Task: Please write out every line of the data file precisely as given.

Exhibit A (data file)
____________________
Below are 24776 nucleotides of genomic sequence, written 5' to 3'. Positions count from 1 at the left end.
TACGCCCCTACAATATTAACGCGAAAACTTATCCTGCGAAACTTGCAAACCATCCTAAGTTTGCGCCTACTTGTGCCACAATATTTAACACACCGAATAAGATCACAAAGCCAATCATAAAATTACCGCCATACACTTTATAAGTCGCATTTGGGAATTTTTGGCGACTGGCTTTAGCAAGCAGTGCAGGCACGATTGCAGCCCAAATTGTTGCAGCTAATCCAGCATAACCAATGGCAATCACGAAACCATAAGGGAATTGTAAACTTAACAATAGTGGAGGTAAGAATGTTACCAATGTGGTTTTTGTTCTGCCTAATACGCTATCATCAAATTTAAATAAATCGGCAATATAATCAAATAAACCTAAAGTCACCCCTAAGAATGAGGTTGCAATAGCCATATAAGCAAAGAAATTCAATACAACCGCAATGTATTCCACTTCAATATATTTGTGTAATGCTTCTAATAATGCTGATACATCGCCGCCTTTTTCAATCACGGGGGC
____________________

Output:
Below are 24776 nucleotides of genomic sequence, written 5' to 3'. Positions count from 1 at the left end.
TACGCCCCTACAATATTAACGCGAAAACTTATCCTGCGAAACTTGCAAACCATCCTAAGTTTGCGCCTACTTGTGCCACAATATTTAACACACCGAATAAGATCACAAAGCCAATCATAAAATTACCGCCATACACTTTATAAGTCGCATTTGGGAATTTTTGGCGACTGGCTTTAGCAAGCAGTGCAGGCACGATTGCAGCCCAAATTGTTGCAGCTAATCCAGCATAACCAATGGCAATCACGAAACCATAAGGGAATTGTAAACTTAACAATAGTGGAGGTAAGAATGTTACCAATGTGGTTTTTGTTCTGCCTAATACGCTATCATCAAATTTAAATAAATCGGCAATATAATCAAATAAACCTAAAGTCACCCCTAAGAATGAGGTTGCAATAGCCATATAAGCAAAGAAATTCAATACAACCGCAATGTATTCCACTTCAATATATTTGTGTAATGCTTCTAATAATGCTGATACATCGCCGCCTTTTTCAATCACGGGGGC